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Barbara Hochman
Ben Gurion University of the Negev  

"Beyond Piety and Social Conscience: Uncle Tom's Cabin as an Antebellum Children's Book"   

"Charles bro't home 'Uncle Tom's Cabin' the other night, & the children are devouring it."   Diary of Ellen Douglas Birdseye Wheaton, Syracuse N.Y. (1852)

  Children were a significant part of Stowe's reading public when Uncle Tom's Cabin was published in 1852. This paper argues that Uncle Tom's Cabin challenged generic norms for children's literature and that this challenge helps explain the novel's popularity. Educators and commentators of the period disapproved of fairy tales and frightening material as well as representations of disobedience. By using black children to enact behavior and emotions that were generally avoided in stories written for white ones, Stowe heightened the appeal of Topsy and Harry. Up to a point this claim dovetails with that of post-colonial critics who claim that white people routinely see their own repressed fantasies writ large in black figures;  but refinements are needed to understand why many white children responded intensely to Stowe's tale.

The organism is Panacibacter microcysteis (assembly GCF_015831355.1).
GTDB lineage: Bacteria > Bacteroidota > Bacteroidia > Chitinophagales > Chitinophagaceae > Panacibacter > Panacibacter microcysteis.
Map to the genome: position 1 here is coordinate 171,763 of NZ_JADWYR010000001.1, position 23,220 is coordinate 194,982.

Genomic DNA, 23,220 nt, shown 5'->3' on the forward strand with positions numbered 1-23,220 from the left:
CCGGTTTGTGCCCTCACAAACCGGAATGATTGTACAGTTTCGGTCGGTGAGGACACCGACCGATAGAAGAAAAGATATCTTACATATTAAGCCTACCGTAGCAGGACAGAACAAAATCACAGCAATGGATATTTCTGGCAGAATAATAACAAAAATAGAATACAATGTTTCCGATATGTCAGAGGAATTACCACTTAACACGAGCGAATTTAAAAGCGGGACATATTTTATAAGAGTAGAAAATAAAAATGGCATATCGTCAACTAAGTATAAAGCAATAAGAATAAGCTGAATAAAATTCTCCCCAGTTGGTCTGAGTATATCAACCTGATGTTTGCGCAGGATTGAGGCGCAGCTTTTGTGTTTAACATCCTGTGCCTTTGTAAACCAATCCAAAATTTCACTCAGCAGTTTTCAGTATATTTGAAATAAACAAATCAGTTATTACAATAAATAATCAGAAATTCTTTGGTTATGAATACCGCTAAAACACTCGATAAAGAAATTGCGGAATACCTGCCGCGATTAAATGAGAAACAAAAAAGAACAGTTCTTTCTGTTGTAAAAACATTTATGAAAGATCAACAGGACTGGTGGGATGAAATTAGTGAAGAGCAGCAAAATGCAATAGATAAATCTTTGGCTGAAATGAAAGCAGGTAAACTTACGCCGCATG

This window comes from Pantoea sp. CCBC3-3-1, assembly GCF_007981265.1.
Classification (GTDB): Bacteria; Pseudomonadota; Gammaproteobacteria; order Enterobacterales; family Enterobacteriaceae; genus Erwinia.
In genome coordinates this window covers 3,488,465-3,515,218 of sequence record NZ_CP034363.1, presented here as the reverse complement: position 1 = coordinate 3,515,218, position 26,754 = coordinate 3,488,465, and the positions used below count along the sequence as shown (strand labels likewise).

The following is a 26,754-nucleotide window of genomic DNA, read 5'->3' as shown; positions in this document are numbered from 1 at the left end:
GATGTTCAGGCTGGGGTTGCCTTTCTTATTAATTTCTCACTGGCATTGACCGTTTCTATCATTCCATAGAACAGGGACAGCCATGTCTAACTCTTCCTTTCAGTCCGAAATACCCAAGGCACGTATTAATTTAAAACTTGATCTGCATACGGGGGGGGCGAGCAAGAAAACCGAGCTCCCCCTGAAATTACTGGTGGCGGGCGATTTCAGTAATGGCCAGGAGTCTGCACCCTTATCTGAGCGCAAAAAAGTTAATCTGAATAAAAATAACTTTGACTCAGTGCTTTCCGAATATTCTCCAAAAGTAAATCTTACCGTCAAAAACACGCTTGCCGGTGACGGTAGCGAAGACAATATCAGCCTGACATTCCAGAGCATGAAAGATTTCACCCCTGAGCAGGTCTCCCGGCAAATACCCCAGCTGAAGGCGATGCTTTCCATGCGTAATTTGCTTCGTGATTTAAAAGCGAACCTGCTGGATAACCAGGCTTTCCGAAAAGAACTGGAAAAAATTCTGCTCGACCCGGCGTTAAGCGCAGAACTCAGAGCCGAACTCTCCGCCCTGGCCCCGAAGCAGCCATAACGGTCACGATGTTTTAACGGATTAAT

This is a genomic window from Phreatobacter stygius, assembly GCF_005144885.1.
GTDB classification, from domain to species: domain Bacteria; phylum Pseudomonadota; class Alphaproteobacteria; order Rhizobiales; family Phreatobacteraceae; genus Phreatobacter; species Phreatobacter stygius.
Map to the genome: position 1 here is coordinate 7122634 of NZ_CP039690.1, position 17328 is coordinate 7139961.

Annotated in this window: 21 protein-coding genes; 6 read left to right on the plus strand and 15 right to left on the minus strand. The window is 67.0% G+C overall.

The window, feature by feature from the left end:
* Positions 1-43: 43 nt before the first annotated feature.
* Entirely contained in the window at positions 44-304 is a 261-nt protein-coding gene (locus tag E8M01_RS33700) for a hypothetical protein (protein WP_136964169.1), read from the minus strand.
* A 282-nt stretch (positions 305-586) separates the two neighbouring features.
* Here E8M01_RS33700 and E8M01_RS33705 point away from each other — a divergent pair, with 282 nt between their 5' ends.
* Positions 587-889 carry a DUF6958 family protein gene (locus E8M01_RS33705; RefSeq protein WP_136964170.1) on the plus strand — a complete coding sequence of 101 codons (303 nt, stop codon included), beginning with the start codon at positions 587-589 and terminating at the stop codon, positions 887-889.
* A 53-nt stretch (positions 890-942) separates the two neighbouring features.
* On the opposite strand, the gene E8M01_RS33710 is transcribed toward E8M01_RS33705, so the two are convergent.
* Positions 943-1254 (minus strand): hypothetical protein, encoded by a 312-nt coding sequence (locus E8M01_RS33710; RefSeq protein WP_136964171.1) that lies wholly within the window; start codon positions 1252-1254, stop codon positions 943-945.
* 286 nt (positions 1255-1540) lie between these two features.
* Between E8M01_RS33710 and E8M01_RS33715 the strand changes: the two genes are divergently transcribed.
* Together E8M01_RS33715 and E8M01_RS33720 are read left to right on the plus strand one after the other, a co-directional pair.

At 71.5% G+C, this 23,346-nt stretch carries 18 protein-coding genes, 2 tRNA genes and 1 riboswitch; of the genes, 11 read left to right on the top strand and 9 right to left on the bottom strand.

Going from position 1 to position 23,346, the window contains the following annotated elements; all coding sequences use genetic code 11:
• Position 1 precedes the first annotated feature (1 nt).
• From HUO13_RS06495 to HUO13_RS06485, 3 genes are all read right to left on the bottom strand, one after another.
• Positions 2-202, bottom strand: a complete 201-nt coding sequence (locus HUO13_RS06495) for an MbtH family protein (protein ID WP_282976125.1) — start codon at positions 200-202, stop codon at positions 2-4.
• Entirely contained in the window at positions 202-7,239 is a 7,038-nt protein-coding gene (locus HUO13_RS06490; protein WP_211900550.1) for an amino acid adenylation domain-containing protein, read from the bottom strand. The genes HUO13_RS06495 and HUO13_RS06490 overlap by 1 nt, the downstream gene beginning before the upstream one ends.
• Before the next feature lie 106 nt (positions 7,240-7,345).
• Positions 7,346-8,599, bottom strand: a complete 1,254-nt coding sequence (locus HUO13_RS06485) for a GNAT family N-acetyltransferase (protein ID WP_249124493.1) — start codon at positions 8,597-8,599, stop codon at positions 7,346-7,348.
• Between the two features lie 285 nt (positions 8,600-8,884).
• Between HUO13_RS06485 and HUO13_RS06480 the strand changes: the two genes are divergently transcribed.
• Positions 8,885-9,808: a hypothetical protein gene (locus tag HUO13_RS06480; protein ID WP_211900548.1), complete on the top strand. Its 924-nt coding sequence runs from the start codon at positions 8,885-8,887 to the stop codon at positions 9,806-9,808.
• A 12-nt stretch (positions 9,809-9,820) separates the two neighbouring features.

Harry and Topsy were clearly marked as different from the little white readers who "devoured" their story. At the same time these figures – playful, frightened, angry, naughty – must have seemed uncannily familiar to white children who were regularly adjured to exercise self-control and to curb fear and anger, not to mention misbehavior. But if white antebellum children could see themselves reflected in Harry or Topsy did the experience of reading generate respect for otherness? Did it suggest that black and white children might share interior states?  Or did contemplation of Topsy's mischief only encourage complacency and condescension in the white child-reader?
 I approach these questions by examining the representation of Topsy and Harry in Pictures and Stories from Uncle Tom's Cabin, a children's edition of the novel that appeared in 1853. Publications are no direct evidence of reading practices, but by rereading Uncle Tom's Cabin as a children's story alongside other texts for and about children we can see the disruptive potential in Stowe's representation of Topsy and Harry and clarify the book's appeal for "all ages" in the antebellum period.

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